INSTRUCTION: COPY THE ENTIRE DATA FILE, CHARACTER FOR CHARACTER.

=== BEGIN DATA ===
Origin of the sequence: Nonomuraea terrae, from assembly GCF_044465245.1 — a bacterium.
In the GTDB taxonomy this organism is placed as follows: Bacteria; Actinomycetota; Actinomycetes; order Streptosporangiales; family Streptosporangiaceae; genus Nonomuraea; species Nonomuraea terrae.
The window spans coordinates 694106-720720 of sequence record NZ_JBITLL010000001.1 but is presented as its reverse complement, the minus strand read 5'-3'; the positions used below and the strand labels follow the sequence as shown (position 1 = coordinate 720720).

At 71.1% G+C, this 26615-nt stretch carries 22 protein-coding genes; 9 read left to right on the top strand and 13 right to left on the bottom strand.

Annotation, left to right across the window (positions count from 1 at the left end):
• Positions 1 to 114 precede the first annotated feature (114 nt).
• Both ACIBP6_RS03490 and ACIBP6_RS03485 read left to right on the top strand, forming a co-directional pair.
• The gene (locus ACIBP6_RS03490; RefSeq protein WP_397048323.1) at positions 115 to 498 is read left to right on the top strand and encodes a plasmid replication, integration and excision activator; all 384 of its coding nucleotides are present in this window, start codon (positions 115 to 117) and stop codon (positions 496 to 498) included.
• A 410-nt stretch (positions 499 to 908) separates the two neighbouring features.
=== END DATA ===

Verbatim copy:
Origin of the sequence: Nonomuraea terrae, from assembly GCF_044465245.1 — a bacterium.
In the GTDB taxonomy this organism is placed as follows: Bacteria; Actinomycetota; Actinomycetes; order Streptosporangiales; family Streptosporangiaceae; genus Nonomuraea; species Nonomuraea terrae.
The window spans coordinates 694106-720720 of sequence record NZ_JBITLL010000001.1 but is presented as its reverse complement, the minus strand read 5'-3'; the positions used below and the strand labels follow the sequence as shown (position 1 = coordinate 720720).

At 71.1% G+C, this 26615-nt stretch carries 22 protein-coding genes; 9 read left to right on the top strand and 13 right to left on the bottom strand.

Annotation, left to right across the window (positions count from 1 at the left end):
• Positions 1 to 114 precede the first annotated feature (114 nt).
• Both ACIBP6_RS03490 and ACIBP6_RS03485 read left to right on the top strand, forming a co-directional pair.
• The gene (locus ACIBP6_RS03490; RefSeq protein WP_397048323.1) at positions 115 to 498 is read left to right on the top strand and encodes a plasmid replication, integration and excision activator; all 384 of its coding nucleotides are present in this window, start codon (positions 115 to 117) and stop codon (positions 496 to 498) included.
• A 410-nt stretch (positions 499 to 908) separates the two neighbouring features.